Judge rejects Oracle's proposed plan to speed up Android trial

Oracle had offered to drop its patent claims while keeping the option to bring them up later

A judge on Friday shot down Oracle's offer to put its Java patent-infringement claims against Google over the Android mobile OS on hold, in exchange for a speedier trial on its copyright claims.

Oracle sued Google in August 2010, claiming Android violated a number of Java copyrights and patents. Google has denied wrongdoing, saying Android uses a "clean-room" implementation of Java that doesn't infringe on Oracle's intellectual property.

Oracle proposed the alternative plan earlier this week, seemingly eager to get the long-simmering case to trial as soon as possible.

"The piecemeal approach suggested by Oracle as a trial alternative will not be adopted," Judge William Alsup said in the ruling filed Friday in U.S. District Court for the Northern District of California. "The [court's schedule] simply does not permit that luxury. If Oracle wishes to voluntarily dismiss any damages claim, it will have to do so with prejudice; otherwise, a dismissal is nothing more than an invitation to piecemeal litigation."

One proposal within Oracle's alternative plan would have seen the company's patent claims dismissed without prejudice, meaning it could revive them at a later date. Under another proposed scenario, Alsup would "sever and stay" the patent claims for nine months.

The judge has previously ruled the trial would take place in up to three phases covering patent, copyright and damages issues, all heard by the same jury, and seems intent on preserving that plan.

Alsup has been assigned to a large-scale prosecution of alleged gang members, "which has resulted in four lengthy trials, including one underway now, without any relief from the remainder of his normal caseload," he wrote in Friday's ruling. "This has led to a backlog of trial-ready cases waiting their turn."

The judge recently said he won't set a trial date until Oracle submits an acceptable damages methodology. In his ruling Friday, Alsup granted Oracle's expert the go-ahead to make a third try.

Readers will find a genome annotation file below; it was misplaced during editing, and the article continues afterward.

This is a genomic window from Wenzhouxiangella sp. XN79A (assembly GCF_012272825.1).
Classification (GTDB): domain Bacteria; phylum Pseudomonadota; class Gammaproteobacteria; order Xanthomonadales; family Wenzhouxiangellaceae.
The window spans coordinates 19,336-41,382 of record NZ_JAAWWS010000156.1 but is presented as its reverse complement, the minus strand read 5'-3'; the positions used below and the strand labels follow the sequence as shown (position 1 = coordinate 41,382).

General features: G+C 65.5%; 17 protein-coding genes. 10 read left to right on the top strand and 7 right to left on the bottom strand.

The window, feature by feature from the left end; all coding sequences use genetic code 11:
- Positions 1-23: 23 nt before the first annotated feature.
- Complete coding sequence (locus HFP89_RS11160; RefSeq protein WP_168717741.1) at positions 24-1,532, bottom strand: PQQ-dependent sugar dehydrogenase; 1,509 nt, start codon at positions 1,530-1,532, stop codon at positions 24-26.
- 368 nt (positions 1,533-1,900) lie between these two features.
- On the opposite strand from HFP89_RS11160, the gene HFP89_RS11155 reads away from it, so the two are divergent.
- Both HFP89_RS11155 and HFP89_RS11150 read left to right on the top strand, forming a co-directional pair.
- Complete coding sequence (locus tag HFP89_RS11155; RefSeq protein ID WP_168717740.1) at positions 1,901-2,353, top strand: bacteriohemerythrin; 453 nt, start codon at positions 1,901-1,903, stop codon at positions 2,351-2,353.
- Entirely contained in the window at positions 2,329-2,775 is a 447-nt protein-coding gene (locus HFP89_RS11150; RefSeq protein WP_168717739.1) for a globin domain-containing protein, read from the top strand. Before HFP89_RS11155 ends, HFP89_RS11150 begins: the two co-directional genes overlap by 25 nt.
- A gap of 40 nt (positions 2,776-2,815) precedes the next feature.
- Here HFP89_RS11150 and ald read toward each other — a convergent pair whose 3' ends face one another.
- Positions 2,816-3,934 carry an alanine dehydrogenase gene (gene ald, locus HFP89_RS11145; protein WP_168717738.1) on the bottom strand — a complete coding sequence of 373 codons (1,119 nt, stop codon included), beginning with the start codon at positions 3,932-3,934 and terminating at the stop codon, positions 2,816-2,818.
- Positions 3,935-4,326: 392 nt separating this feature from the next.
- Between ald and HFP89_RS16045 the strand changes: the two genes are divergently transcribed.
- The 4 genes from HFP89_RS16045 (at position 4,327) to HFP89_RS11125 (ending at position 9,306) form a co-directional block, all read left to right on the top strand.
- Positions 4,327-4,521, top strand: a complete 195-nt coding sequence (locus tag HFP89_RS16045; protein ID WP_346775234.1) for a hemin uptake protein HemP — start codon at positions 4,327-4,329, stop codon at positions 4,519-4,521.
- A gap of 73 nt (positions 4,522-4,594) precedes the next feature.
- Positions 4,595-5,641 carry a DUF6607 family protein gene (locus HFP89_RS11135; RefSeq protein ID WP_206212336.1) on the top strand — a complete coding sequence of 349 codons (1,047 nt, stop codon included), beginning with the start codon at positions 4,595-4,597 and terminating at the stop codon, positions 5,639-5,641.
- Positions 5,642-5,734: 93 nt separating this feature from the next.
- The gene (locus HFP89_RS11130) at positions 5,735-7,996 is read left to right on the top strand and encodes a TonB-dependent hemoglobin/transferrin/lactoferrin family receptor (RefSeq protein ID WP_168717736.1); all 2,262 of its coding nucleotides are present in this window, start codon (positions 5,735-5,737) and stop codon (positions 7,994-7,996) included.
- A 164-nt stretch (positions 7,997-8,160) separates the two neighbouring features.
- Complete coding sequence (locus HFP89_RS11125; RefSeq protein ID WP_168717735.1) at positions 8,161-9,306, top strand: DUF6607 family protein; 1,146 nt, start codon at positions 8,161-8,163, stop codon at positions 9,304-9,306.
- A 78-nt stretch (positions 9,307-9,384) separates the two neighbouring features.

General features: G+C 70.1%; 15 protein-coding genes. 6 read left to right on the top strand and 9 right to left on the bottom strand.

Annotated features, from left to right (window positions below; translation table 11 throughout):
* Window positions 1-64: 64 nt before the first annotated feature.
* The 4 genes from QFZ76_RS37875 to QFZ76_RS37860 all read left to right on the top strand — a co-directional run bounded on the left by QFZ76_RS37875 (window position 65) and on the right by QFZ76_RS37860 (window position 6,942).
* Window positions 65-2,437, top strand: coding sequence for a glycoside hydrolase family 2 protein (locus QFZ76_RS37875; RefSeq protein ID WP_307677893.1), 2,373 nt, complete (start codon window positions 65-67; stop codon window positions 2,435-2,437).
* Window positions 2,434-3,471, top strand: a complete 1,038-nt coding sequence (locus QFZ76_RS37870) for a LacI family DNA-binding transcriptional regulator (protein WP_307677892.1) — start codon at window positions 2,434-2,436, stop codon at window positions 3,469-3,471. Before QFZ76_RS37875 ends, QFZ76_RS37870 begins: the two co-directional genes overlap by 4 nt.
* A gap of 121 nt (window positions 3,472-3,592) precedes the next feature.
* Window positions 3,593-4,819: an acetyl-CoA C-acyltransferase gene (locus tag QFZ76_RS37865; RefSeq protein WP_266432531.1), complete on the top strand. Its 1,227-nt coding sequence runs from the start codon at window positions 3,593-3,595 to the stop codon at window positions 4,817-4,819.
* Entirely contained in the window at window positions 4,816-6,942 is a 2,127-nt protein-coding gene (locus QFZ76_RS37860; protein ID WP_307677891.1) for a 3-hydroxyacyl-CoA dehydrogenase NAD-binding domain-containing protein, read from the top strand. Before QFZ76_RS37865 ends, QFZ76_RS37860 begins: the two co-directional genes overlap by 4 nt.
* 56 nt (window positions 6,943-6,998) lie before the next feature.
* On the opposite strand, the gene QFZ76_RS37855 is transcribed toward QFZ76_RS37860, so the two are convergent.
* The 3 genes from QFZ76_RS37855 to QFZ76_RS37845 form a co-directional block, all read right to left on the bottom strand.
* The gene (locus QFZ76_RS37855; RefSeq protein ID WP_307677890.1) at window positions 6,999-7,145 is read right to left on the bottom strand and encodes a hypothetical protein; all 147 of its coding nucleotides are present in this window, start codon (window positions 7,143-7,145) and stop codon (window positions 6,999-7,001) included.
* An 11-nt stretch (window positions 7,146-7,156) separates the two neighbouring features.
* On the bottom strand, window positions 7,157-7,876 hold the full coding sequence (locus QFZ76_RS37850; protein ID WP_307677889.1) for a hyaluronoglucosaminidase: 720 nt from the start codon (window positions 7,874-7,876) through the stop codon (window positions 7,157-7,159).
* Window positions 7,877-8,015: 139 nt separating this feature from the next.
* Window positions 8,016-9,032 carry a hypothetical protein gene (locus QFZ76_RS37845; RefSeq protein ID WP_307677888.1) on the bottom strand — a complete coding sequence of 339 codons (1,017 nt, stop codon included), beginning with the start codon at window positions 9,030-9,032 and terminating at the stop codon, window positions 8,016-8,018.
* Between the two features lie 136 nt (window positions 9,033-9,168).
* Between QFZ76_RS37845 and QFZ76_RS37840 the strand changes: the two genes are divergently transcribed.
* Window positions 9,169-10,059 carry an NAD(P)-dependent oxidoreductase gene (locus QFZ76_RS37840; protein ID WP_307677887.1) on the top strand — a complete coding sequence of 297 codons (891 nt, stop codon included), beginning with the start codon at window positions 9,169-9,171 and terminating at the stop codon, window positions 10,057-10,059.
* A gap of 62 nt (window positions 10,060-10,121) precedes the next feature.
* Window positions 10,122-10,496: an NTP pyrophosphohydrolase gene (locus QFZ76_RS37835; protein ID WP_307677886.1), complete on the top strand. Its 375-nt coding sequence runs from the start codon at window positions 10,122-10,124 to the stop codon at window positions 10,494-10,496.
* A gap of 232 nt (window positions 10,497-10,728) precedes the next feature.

If all goes well, the case could "could still possibly be tried starting mid-April," but if not, it will probably slip until the last four months of this year, Alsup wrote. "This order, however, gives no assurances as to when the case can be tried."

In a filing late Wednesday, Google offered a lukewarm response to Oracle's proposed alternative trial plan, referring to it only in passing. "With respect to Oracle's extensive discussion of potential alternative trial plans, those same issues were briefed by the parties and decided by the Court just last week, and the Court did not ask the parties for further comment on those issues," the filing stated.

Google has previously argued that the case should be stayed pending a number of ongoing patent reexaminations by U.S. patent authorities, saying that the outcome could streamline the issues in dispute.

Chris Kanaracus covers enterprise software and general technology breaking news for The IDG News Service. Chris's e-mail address is Chris_Kanaracus@idg.com

Join the newsletter!


Sign up to gain exclusive access to email subscriptions, event invitations, competitions, giveaways, and much more.

Membership is free, and your security and privacy remain protected. View our privacy policy before signing up.

Error: Please check your email address.
Keep up with the latest tech news, reviews and previews by subscribing to the Good Gear Guide newsletter.

Chris Kanaracus

IDG News Service
Show Comments

Brand Post

Most Popular Reviews

Latest Articles


PCW Evaluation Team

Tom Pope

Dynabook Portégé X30L-G

Ultimately this laptop has achieved everything I would hope for in a laptop for work, while fitting that into a form factor and weight that is remarkable.

Tom Sellers


This smart laptop was enjoyable to use and great to work on – creating content was super simple.

Lolita Wang


It really doesn’t get more “gaming laptop” than this.

Jack Jeffries


As the Maserati or BMW of laptops, it would fit perfectly in the hands of a professional needing firepower under the hood, sophistication and class on the surface, and gaming prowess (sports mode if you will) in between.

Taylor Carr


The MSI PS63 is an amazing laptop and I would definitely consider buying one in the future.

Christopher Low

Brother RJ-4230B

This small mobile printer is exactly what I need for invoicing and other jobs such as sending fellow tradesman details or step-by-step instructions that I can easily print off from my phone or the Web.

Featured Content

Don’t have an account? Sign up here

Don't have an account? Sign up now

Forgot password?